- Arthur was convinced her left side was her best side, and she insisted on being filmed from that side whenever possible.
- Arthur made three pictures with director Frank Capra, all of them very successful: Mr. Deeds Goes to Town (1936), You Can’t Take It with You (1938) and Mr. Smith Goes to Washington (1939). Capra once named her as his favorite actress.
- The borderline reclusive Arthur was reluctant to participate in publicity efforts for her pictures. she was not active in the Hollywood social whirl and was hesitant to give interviews.
- Arthur received one Academy Award nomination, in the Best Actress in a Leading Role category for The More the Merrier (1943). A year earlier, she won the Sour Apple Award from the Hollywood Women’s Press Club, which was given to the year’s “Least Cooperative Actor/Actress.”
Happy birthday, Jean Arthur, wherever you may be!
Happy 109th Birthday, Fay Wray!
Fay Wray was born Vina Fay Wray 109 years today in Cardston, Alberta. We have a special fondness for Ms. Wray, given that, some years ago, we enjoyed a brief but memorable encounter with her. Here are 10 FW Did-You-Knows:
- Though born in Canada, Wray grew up in Utah and Southern California and began working as an extra in pictures as a teen. Her first credited roles were in westerns made at Universal.
- In 1926, The Western Association of Motion Picture Advertisers chose her as one of thirteen young actresses most likely to be stars in Hollywood (Janet Gaynor and Mary Astor were among the other twelve chosen that year).
- After early success in westerns, Wray became known as a scream queen, due to a run of horror pictures she made in the early 1930s, among them King Kong, Doctor X, Mystery of the Wax Museum, The Vampire Bat and The Most Dangerous Game.
- Wray was paid $10,000 for her work in King Kong, a picture that was so successful it is said to have saved RKO Pictures from bankruptcy.
- Wray valued her writing abilities over her acting career. She published an autobiography—On the Other Hand: A Life Story—and saw one of her plays, The Meadowlark, produced. (She collaborated with Sinclair Lewis on another play, Angela Is Twenty-Two.)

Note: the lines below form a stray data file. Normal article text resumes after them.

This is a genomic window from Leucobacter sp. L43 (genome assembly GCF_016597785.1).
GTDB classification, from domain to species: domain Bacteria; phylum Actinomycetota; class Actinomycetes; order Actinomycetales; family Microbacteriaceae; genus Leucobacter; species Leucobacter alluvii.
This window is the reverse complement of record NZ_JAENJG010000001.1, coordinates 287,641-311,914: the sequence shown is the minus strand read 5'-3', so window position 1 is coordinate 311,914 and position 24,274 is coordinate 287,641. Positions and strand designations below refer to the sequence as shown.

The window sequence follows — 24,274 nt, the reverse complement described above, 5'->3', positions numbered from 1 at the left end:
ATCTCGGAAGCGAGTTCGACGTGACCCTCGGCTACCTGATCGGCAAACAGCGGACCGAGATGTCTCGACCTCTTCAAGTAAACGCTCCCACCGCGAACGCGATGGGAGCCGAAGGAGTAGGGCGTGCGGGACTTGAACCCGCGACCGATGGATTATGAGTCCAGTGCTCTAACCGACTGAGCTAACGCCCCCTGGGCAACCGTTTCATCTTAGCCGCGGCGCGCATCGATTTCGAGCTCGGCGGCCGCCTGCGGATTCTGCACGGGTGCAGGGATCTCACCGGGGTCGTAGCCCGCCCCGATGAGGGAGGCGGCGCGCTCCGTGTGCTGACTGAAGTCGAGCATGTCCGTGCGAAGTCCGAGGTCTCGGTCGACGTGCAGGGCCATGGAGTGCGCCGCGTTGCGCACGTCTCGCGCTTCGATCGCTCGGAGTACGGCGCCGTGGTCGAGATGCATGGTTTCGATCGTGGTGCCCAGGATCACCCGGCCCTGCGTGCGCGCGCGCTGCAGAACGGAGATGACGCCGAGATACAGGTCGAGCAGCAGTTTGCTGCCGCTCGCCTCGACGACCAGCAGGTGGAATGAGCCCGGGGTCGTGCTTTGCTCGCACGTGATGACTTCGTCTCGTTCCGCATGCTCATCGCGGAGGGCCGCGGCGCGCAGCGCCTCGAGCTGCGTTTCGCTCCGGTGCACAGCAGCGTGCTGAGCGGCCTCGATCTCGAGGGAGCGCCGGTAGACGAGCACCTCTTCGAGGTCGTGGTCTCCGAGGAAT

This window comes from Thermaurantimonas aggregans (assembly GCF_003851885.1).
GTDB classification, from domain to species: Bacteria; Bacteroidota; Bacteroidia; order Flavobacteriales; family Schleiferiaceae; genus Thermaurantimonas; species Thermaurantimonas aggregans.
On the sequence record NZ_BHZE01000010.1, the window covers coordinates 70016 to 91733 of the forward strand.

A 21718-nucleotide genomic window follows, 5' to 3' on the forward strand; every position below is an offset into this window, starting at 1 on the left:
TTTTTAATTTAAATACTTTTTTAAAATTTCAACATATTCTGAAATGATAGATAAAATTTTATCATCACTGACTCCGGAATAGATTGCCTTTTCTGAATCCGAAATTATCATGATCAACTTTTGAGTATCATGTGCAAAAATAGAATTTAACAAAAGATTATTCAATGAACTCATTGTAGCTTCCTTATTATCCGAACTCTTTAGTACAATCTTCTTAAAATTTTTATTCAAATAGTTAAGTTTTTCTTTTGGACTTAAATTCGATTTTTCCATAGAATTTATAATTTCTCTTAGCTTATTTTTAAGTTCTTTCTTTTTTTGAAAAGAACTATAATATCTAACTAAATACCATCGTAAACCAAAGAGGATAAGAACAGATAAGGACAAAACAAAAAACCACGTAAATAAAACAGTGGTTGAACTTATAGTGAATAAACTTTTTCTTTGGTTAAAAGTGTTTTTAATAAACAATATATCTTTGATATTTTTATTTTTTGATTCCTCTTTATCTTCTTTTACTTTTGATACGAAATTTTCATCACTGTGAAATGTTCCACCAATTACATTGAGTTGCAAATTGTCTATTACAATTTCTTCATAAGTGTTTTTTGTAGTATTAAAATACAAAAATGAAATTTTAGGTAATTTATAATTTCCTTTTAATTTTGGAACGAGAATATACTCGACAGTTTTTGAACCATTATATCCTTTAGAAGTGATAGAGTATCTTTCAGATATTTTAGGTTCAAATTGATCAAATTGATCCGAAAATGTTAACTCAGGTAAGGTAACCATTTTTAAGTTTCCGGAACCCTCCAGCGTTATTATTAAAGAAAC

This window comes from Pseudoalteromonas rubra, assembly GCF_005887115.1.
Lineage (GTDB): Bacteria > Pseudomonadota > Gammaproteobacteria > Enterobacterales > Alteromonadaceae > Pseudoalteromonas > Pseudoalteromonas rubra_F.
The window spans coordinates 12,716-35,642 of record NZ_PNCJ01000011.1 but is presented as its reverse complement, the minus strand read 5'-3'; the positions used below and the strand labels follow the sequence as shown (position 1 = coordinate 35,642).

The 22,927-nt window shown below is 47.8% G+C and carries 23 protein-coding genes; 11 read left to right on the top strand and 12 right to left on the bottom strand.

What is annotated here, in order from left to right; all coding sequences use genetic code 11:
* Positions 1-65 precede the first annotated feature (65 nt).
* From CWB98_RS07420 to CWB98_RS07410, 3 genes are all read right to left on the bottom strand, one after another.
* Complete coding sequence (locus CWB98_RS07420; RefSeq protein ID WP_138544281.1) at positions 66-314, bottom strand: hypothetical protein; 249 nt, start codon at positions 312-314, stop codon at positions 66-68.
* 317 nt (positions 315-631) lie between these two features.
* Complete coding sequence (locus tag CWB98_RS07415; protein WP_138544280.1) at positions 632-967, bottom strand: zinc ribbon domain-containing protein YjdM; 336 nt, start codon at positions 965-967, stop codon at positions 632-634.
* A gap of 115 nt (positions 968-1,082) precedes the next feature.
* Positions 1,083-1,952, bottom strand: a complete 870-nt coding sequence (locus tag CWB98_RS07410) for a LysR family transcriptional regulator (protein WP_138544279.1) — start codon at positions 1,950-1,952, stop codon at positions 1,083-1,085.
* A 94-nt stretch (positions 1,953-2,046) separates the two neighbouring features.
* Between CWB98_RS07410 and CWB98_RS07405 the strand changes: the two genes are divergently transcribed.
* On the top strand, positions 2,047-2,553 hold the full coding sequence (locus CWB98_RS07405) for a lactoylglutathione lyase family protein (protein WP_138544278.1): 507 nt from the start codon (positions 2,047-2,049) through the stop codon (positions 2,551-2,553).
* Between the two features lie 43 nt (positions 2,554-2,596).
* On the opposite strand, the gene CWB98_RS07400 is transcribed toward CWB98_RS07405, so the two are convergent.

- She was offered the role of Rose in Titanic (1997), but turned it down, leaving the role open for Gloria Stuart.
- Though she lived there only a few years, there is a fountain in Cardston that is named after Wray.
- In the 1950s, Wray worked frequently on television, appearing twice on Alfred Hitchcock Presents and in three episodes of Perry Mason, among many others.
- Peter Jackson had hoped to have Wray speak the final line in his 2005 remake of King Kong, but she passed away, aged 96, before the picture finished filming.
- Two days later, the lights on the Empire State Building were dimmed for 15 minutes as a tribute to her.
Happy birthday, Fay Wray, wherever you may be!
Happy 110th Birthday, Joan Blondell!
The wonderful Joan Blondell was born into a vaudeville family 110 years ago today in New York City. A performer from early childhood, she provided a spark to just about any picture or program she appeared in. Here are 10 JB Did-You-Knows:
- Blondell toured with her family’s act, the Bouncing Blondells, until she was 17, at which point the family settled in Dallas, Texas.
- In Dallas, Blondell became a beauty contest contestant under the name Rosebud Blondell. She won the 1926 Miss Dallas pageant, was a finalist in an early version of the Miss Universe pageant in May of that year, and came in fourth in that year’s Miss America pageant in Atlantic City, New Jersey.
- Blondell relocated to NYC around 1927 to join a stock theatrical company, and in 1930, she appeared on Broadway opposite James Cagney in a play called Penny Arcade (Cagney would soon make his film debut in the film version of the play, Sinners’ Holiday; Blondell was in that picture, too, but she already had a small handful of films to her credit at that point). Both Cagney and Blondell repeated their Broadway roles in the film version at the insistence of Al Jolson, who’d seen the play on Broadway and purchased the film rights, though the play had closed after just three weeks.